In Mauricie, a Plethora of Industrial Epics to be Traced
Heading back south on Route 155, you’ll follow the winding course of the majestic Saint-Maurice River, which was and still remains essential to the region’s development. The city of Shawinigan provides a dazzling demonstration of this fact, with the river being first and foremost an unparalleled source of energy here. A major attraction in Quebec, the famous Cité de l’énergie is easily recognizable from afar with its observation tower standing 115 meters tall, offering a breathtaking view of the city and its superb natural surroundings from the top. This unique heritage and museum complex will give you the inside scoop on energy in all its forms, from both a scientific and playful angle, whether through a large-scale multimedia show with special effects or through exciting exhibitions and activities. Exploring the historic district, particularly visiting the Shawinigan-2 hydroelectric power plant dating back to 1911, is particularly enlightening. Take the time to also visit the museum dedicated to former Prime Minister Jean Chrétien, a local resident. Surely, the current will flow between you and “Shawi,” and your batteries will be fully recharged as you hit the road towards Trois-Rivières.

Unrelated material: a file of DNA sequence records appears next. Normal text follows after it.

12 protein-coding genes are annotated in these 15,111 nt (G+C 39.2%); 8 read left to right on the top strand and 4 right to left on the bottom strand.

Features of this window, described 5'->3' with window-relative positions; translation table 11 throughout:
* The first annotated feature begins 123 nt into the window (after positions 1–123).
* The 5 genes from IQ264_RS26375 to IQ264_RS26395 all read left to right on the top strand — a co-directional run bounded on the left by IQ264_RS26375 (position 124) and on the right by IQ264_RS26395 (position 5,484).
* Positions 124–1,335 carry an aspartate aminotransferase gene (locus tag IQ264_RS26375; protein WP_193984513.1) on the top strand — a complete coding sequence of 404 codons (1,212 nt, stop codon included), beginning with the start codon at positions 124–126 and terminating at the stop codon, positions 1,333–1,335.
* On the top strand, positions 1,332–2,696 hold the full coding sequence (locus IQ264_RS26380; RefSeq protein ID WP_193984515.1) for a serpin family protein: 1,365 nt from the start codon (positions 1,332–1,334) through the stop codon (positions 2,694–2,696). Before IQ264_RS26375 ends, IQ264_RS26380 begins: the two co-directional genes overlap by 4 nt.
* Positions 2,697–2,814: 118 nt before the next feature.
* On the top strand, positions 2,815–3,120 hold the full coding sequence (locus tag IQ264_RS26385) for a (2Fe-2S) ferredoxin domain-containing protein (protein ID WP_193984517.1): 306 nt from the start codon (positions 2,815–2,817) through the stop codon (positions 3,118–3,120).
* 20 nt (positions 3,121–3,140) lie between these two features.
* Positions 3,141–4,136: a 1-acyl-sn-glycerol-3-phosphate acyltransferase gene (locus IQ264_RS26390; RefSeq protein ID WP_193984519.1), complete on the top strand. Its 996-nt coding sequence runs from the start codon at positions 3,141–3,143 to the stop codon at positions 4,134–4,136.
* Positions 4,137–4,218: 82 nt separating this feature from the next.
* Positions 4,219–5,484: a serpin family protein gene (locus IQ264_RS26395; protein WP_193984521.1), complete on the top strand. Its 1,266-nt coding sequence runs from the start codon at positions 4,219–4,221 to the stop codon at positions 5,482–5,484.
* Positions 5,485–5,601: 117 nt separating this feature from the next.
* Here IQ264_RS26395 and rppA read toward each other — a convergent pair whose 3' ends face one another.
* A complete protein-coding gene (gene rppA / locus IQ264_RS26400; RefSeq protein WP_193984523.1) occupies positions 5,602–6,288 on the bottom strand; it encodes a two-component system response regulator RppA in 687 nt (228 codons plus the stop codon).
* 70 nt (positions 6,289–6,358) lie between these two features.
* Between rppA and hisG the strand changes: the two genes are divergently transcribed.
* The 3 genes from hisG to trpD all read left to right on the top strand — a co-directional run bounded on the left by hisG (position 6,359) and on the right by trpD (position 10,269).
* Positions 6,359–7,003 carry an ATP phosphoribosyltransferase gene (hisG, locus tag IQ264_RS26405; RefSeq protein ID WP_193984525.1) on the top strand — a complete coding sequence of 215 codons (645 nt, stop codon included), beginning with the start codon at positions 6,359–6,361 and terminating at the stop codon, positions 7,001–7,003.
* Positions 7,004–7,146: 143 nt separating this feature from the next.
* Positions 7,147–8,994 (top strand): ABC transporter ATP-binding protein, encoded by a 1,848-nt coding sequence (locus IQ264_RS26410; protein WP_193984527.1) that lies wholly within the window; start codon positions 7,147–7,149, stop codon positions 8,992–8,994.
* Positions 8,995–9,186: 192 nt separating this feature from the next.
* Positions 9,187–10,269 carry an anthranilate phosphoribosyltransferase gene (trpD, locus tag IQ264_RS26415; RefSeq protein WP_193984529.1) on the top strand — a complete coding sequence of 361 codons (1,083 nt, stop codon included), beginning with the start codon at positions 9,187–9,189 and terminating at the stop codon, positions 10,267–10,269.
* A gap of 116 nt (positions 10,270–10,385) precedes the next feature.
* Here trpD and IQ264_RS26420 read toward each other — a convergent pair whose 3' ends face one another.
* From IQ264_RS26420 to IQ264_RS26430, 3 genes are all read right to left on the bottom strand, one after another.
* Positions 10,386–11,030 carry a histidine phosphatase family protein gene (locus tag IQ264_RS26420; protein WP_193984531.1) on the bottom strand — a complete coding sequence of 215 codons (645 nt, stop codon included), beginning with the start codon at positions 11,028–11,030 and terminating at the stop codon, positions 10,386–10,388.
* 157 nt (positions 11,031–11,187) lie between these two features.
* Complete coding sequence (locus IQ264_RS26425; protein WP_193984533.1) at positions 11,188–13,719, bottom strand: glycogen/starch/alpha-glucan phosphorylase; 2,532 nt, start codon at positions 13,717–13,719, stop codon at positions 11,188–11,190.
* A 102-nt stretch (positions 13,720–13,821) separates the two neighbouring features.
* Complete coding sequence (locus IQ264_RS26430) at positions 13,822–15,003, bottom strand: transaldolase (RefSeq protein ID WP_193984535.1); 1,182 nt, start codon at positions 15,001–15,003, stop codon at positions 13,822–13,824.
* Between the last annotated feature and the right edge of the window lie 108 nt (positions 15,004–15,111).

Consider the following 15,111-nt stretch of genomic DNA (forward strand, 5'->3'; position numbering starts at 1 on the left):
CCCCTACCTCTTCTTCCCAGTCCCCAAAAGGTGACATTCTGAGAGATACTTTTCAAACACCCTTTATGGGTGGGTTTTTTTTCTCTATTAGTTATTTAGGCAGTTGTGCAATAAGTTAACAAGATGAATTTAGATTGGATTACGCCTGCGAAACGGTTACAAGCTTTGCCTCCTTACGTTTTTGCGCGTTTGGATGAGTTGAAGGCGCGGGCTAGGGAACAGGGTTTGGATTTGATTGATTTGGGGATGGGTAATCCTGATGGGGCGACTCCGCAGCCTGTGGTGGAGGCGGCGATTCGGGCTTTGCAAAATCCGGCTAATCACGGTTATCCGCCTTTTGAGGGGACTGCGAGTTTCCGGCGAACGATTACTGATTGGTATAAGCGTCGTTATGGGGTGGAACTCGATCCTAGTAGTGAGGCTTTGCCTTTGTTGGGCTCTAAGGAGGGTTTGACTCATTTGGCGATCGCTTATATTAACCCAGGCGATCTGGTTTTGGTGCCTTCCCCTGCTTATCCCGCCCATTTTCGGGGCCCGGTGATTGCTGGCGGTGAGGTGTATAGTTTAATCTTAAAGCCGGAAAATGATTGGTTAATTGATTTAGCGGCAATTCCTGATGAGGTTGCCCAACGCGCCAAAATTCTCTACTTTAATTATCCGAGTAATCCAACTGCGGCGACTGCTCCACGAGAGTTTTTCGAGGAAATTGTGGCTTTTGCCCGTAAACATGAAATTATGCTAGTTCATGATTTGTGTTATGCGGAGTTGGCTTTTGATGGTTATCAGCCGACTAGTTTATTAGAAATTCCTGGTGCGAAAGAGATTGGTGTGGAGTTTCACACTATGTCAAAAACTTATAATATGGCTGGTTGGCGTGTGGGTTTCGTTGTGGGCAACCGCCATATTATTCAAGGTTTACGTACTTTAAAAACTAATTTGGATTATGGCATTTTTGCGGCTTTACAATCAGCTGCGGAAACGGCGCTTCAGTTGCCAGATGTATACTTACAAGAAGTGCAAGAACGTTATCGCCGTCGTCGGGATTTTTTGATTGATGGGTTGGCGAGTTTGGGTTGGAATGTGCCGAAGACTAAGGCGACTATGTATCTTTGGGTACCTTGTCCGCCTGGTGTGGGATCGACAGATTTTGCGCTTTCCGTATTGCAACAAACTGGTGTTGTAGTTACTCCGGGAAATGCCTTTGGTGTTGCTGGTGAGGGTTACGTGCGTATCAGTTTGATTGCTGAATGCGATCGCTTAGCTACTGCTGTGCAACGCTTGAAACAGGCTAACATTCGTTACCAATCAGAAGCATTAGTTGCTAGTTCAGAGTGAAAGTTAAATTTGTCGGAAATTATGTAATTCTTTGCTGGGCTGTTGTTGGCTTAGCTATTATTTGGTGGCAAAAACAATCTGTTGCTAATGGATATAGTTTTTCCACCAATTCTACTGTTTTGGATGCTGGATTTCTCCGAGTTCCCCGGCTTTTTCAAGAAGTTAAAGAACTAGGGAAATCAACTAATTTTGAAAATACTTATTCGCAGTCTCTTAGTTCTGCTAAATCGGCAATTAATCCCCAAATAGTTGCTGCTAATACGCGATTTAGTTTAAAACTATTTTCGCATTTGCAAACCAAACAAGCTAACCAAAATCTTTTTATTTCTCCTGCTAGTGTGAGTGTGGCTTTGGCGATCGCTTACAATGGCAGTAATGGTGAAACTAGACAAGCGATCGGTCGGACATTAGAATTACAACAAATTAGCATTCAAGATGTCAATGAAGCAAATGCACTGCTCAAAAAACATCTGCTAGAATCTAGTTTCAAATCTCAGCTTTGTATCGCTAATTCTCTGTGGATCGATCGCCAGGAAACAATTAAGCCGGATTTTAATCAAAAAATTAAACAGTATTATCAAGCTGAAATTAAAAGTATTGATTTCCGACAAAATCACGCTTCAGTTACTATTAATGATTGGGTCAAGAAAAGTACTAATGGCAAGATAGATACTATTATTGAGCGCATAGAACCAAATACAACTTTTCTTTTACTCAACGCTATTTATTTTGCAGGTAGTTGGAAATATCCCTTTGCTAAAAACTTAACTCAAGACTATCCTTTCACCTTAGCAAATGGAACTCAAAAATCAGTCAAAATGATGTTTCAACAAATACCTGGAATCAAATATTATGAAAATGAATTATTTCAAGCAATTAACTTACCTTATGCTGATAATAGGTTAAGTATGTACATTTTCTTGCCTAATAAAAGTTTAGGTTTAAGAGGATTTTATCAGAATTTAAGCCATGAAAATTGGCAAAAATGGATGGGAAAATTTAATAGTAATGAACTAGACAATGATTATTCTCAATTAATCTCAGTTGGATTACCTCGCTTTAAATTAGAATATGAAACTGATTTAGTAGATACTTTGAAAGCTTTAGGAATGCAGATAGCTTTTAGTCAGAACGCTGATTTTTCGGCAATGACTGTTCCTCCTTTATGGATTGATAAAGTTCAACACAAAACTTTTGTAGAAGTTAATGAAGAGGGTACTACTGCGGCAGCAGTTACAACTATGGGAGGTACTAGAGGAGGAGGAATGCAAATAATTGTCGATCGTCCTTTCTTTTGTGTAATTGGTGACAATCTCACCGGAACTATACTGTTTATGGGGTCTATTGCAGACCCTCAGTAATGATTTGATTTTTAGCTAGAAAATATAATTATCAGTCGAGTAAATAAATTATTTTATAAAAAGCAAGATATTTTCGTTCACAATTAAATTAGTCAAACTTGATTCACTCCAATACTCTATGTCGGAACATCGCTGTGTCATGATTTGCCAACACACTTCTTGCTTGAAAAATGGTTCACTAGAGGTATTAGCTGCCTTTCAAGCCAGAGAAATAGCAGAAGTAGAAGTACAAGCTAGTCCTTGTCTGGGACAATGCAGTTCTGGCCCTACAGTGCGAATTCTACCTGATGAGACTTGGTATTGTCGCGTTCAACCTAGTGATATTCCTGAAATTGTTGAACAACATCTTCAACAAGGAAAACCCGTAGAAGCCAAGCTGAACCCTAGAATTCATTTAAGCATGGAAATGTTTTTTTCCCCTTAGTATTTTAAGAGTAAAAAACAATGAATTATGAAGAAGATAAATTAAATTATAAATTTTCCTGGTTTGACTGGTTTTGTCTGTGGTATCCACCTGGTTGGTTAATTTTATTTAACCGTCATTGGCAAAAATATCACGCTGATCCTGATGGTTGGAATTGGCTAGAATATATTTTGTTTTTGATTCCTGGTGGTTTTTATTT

It is precisely at the point where the Saint-Maurice River joins the mighty Saint Lawrence that Boréalis welcomes you. In the middle of the 20th century, Canadian International Paper (CIP) was considered the largest paper mill on the planet, producing nearly 1,000 tonnes of newsprint daily. Of this imposing industrial complex, one of the only remaining vestiges still standing is the former CIP water filtration plant, with its signature water tower. It is here that this unique museum has been set up, both to preserve the memory of this unique saga (the permanent exhibition “Roots and Identity” is not to be missed) and to pay tribute to the women and men who were instrumental in the development of the Trois-Rivières pulp and paper industry, from forest workers, loggers, and other river drivers, to the labourers who worked here. An interactive outdoor course, customizable immersive adventures – including fascinating underground vaults -, unique workshops and animations…
You won’t notice the time passing, yet we advise you to make time to discover yet another captivating site of significant historical importance. Slightly north of downtown Trois-Rivières, the Forges du Saint-Maurice National Historic Site is none other than the birthplace of the steel industry in Canada, whose very first blast furnace was lit during the summer of 1738, under the French regime. Significant archaeological work has made it possible to reconstruct the layout and operation of these forges, which played a major role in the development of New France. Exhibitions, immersive shows, an audio tour designed by storyteller Fred Pellerin, and period costume animations: Parcs Canada has created an outstanding visiting experience there!